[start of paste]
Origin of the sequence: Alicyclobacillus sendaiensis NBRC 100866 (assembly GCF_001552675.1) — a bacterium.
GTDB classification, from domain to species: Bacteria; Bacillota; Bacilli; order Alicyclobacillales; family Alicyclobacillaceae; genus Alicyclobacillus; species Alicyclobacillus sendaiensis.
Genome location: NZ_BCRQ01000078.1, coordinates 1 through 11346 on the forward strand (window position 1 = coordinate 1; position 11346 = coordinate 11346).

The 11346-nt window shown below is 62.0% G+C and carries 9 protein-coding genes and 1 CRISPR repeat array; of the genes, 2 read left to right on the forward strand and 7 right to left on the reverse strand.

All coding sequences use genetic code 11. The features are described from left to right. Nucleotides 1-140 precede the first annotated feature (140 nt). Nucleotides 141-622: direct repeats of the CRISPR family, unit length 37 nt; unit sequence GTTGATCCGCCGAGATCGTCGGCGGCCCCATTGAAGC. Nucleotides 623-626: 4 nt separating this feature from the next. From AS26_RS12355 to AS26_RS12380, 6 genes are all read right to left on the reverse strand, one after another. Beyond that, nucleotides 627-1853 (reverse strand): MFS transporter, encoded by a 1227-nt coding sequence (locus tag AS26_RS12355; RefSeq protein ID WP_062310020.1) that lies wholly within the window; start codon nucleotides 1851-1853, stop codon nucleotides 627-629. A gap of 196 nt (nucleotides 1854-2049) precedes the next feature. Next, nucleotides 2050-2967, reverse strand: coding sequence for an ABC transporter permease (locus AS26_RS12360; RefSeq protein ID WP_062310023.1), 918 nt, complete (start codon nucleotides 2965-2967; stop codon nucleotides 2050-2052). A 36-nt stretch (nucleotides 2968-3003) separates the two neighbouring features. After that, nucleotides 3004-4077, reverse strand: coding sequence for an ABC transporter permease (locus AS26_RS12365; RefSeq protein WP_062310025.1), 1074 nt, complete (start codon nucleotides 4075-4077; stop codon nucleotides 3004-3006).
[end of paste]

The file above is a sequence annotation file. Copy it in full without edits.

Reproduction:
Origin of the sequence: Alicyclobacillus sendaiensis NBRC 100866 (assembly GCF_001552675.1) — a bacterium.
GTDB classification, from domain to species: Bacteria; Bacillota; Bacilli; order Alicyclobacillales; family Alicyclobacillaceae; genus Alicyclobacillus; species Alicyclobacillus sendaiensis.
Genome location: NZ_BCRQ01000078.1, coordinates 1 through 11346 on the forward strand (window position 1 = coordinate 1; position 11346 = coordinate 11346).

The 11346-nt window shown below is 62.0% G+C and carries 9 protein-coding genes and 1 CRISPR repeat array; of the genes, 2 read left to right on the forward strand and 7 right to left on the reverse strand.

All coding sequences use genetic code 11. The features are described from left to right. Nucleotides 1-140 precede the first annotated feature (140 nt). Nucleotides 141-622: direct repeats of the CRISPR family, unit length 37 nt; unit sequence GTTGATCCGCCGAGATCGTCGGCGGCCCCATTGAAGC. Nucleotides 623-626: 4 nt separating this feature from the next. From AS26_RS12355 to AS26_RS12380, 6 genes are all read right to left on the reverse strand, one after another. Beyond that, nucleotides 627-1853 (reverse strand): MFS transporter, encoded by a 1227-nt coding sequence (locus tag AS26_RS12355; RefSeq protein ID WP_062310020.1) that lies wholly within the window; start codon nucleotides 1851-1853, stop codon nucleotides 627-629. A gap of 196 nt (nucleotides 1854-2049) precedes the next feature. Next, nucleotides 2050-2967, reverse strand: coding sequence for an ABC transporter permease (locus AS26_RS12360; RefSeq protein ID WP_062310023.1), 918 nt, complete (start codon nucleotides 2965-2967; stop codon nucleotides 2050-2052). A 36-nt stretch (nucleotides 2968-3003) separates the two neighbouring features. After that, nucleotides 3004-4077, reverse strand: coding sequence for an ABC transporter permease (locus AS26_RS12365; RefSeq protein WP_062310025.1), 1074 nt, complete (start codon nucleotides 4075-4077; stop codon nucleotides 3004-3006).